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When silver chloride is exposed to light it can dissociate to silver metal and atomic chlorine. It might be a silly question, but could the chlorine go back into the solution as chloride ions ? if so is this likely to occur? does the outcome change if the solution is being boiled? Thanks!

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The answer is yes and no. Silver chloride doesn't "dissociate", it decomposes into silver metal and dissolved chlorine. The chloride reacts with the water to form hydrochloric acid and hypochlorous acid as shown below: $$\ce{2AgCl_{(s)} +H_2O_{(l)} ->[h\nu] 2Ag_{(s)} + Cl_2_{(aq)} +H_2O_{(l)}->2Ag_{(s)} + HCl_{(aq)} + HClO_{(aq)}}$$

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  • $\begingroup$ Temperature makes a big difference in solubility of AgCl: it increases by over an order of magnitude from room temperature to boiling. See saltlakemetals.com/Solubility_Of_Silver_Chloride.htm $\endgroup$ Dec 10, 2015 at 3:38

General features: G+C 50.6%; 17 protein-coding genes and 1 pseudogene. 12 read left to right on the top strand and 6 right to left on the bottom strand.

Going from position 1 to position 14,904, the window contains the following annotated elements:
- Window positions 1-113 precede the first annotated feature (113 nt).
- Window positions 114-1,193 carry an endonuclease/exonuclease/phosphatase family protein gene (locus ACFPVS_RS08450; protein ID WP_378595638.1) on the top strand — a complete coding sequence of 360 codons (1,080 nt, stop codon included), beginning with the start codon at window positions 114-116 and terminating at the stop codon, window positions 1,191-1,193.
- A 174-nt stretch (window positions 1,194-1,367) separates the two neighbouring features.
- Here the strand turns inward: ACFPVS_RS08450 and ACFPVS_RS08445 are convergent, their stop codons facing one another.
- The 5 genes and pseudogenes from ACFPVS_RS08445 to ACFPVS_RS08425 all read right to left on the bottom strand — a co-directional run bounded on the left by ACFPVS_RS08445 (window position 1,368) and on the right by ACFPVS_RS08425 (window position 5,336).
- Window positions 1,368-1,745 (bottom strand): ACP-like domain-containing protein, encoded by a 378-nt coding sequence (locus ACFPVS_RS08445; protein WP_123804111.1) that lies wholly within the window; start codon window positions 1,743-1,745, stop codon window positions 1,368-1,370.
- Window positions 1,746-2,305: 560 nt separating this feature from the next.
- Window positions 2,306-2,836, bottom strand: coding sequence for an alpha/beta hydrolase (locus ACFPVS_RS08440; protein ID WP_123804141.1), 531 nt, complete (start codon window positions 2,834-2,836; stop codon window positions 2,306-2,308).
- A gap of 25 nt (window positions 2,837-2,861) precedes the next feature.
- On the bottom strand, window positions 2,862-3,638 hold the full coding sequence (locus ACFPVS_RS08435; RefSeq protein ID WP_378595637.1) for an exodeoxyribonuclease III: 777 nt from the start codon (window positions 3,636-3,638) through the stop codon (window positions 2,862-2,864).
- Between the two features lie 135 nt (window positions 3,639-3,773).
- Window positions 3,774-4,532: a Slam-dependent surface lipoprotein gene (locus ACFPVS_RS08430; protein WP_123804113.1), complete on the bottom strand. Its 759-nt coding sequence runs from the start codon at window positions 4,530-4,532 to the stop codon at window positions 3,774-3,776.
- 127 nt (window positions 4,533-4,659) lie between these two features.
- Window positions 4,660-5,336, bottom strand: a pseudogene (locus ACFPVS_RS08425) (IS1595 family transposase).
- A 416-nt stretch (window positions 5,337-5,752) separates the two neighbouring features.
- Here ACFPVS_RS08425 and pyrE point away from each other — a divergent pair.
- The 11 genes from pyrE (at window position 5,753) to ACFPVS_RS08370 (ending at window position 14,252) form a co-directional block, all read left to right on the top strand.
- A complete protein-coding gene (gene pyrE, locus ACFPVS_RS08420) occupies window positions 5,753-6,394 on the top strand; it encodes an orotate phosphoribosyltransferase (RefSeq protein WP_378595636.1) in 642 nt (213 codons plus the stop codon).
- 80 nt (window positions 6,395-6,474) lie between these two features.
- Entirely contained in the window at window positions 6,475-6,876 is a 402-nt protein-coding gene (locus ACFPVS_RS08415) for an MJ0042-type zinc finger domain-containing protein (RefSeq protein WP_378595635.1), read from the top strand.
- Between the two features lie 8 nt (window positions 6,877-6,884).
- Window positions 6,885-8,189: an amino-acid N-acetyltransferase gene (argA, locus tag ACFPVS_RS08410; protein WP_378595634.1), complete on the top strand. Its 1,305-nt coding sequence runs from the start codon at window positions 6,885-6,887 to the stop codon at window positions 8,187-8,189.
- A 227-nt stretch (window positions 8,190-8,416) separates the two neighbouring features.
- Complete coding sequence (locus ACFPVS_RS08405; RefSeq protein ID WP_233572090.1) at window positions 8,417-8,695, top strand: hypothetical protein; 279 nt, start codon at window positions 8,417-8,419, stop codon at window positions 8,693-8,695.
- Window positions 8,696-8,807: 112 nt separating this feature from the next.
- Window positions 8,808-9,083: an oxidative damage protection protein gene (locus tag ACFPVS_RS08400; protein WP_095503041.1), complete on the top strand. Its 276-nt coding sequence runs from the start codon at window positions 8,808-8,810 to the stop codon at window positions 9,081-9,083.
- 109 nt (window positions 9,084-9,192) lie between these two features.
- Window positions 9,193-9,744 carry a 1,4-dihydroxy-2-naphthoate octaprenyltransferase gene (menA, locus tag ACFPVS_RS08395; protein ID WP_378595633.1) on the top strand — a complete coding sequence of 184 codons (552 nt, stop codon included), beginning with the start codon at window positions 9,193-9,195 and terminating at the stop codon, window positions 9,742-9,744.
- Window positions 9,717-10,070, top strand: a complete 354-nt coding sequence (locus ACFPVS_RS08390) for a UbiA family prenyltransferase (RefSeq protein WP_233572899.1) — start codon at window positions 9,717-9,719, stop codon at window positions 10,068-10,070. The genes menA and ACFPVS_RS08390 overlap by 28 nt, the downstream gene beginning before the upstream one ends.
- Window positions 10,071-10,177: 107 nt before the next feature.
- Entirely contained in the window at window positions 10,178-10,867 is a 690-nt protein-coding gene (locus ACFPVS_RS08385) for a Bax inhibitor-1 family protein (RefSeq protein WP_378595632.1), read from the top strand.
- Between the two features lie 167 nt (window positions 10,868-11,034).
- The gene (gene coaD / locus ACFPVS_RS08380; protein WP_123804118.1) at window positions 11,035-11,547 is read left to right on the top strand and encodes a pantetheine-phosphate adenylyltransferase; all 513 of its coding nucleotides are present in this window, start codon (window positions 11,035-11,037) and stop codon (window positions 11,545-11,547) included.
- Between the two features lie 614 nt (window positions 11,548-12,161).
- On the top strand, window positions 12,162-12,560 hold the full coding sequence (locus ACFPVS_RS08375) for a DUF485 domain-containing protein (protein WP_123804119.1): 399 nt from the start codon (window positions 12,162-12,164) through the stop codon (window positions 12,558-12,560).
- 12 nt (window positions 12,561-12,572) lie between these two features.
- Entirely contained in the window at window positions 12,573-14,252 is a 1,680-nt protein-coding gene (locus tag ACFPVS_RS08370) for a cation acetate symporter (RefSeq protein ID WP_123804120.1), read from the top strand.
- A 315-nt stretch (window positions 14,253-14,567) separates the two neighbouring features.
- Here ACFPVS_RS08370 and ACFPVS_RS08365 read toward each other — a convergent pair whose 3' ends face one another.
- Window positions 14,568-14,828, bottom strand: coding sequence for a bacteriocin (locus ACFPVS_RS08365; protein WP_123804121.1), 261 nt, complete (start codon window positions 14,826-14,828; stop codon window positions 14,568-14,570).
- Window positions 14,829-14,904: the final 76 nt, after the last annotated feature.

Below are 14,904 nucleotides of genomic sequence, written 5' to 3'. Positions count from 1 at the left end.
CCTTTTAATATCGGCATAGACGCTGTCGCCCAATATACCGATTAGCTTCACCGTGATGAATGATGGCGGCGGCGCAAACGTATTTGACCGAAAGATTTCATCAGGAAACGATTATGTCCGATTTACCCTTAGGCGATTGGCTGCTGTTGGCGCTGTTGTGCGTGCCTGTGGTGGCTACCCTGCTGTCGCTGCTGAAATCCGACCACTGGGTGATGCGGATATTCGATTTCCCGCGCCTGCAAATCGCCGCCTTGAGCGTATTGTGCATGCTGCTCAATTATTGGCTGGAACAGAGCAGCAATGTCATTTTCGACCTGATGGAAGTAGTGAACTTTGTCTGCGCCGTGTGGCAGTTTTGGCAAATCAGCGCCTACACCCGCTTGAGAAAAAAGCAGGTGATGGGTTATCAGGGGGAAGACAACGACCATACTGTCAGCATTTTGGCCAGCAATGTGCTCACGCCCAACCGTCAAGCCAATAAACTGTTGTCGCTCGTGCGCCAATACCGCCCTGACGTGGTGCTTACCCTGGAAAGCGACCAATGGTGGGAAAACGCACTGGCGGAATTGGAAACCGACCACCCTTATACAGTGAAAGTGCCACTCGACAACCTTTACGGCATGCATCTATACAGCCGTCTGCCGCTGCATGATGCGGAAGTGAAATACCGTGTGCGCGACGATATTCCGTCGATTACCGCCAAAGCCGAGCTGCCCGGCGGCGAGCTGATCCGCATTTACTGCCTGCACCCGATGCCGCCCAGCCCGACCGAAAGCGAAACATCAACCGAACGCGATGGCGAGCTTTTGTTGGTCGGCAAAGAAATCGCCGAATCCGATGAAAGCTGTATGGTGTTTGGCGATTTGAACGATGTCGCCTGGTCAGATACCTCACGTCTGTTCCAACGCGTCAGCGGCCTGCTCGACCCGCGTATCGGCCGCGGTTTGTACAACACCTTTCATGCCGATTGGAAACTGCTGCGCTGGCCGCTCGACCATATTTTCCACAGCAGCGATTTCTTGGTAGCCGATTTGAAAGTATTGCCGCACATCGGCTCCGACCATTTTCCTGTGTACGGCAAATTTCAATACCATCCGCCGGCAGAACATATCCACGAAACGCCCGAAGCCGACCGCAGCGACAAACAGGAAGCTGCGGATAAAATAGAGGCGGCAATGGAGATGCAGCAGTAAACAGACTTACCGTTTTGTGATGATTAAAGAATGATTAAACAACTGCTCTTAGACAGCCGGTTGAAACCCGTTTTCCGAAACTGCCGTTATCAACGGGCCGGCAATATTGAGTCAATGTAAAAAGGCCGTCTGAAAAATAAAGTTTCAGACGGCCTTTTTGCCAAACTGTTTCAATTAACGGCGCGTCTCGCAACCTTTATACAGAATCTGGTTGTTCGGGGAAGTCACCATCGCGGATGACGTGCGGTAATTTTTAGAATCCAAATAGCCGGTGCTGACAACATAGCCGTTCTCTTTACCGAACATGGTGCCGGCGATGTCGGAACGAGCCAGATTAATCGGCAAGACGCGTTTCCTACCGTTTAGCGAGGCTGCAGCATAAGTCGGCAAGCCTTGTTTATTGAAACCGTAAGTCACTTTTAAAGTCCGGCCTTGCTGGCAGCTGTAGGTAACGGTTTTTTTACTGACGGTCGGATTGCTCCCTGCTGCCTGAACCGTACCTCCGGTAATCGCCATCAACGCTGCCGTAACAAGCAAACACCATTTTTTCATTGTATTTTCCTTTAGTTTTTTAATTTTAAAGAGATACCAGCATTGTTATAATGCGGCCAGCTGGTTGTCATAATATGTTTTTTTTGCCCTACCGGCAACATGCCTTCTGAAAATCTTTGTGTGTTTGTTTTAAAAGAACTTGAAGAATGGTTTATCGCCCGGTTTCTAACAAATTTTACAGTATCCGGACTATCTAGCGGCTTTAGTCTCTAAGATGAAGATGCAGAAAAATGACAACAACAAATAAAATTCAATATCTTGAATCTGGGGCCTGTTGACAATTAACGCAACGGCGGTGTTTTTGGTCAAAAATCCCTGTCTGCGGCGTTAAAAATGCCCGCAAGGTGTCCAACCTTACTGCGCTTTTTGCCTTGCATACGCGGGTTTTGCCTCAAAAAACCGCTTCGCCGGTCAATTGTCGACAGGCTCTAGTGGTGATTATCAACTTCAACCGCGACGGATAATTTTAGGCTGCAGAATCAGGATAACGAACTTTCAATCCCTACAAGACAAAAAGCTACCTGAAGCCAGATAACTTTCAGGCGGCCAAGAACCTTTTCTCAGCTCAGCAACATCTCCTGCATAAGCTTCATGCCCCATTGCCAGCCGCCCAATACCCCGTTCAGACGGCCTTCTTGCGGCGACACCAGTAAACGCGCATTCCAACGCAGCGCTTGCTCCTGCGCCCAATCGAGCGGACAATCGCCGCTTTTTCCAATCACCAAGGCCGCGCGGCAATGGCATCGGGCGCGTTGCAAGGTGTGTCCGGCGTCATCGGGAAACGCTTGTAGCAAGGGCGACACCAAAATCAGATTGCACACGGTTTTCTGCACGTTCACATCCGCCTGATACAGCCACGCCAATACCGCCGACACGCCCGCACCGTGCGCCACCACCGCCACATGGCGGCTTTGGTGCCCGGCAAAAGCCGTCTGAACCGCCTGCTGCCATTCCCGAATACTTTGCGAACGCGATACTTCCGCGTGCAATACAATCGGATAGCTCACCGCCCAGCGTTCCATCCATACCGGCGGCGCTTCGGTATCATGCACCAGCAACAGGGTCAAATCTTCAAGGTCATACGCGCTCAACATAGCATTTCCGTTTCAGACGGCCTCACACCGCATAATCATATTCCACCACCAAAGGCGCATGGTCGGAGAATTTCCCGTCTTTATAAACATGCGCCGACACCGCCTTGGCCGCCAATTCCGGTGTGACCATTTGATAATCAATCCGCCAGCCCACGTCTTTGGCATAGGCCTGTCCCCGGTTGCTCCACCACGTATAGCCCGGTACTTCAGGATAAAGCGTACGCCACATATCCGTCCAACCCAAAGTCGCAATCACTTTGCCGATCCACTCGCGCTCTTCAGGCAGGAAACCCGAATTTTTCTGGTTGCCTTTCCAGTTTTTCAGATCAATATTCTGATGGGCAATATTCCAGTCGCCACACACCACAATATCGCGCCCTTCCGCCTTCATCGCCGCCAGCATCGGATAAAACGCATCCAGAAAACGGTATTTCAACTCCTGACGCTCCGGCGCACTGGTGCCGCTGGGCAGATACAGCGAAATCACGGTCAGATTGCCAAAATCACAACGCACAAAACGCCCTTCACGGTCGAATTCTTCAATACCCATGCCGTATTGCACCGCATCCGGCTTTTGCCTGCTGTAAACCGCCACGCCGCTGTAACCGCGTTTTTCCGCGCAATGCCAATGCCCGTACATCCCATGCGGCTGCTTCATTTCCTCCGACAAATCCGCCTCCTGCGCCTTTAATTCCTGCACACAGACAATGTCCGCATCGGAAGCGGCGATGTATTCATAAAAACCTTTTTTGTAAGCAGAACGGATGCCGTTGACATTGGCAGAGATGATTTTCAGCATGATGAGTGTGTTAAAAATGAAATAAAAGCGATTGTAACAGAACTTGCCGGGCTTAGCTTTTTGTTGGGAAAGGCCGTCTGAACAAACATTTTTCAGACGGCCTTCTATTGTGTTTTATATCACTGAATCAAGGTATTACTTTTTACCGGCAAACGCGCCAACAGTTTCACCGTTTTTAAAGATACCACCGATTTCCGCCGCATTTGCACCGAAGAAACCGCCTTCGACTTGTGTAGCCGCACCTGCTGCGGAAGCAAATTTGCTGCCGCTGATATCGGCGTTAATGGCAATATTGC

• $\begingroup$ States of aggregation should not be subscripted, it is not wrong, but the recommendations (Sec. 2.1.) are different. $\endgroup$ Dec 10, 2015 at 7:45
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    $\begingroup$ It really seems to me that for clarity there should be two separate reaction schemes. Making the whole thing one long line is just confusing. $\endgroup$
    – MaxW
    Jan 2, 2016 at 5:04

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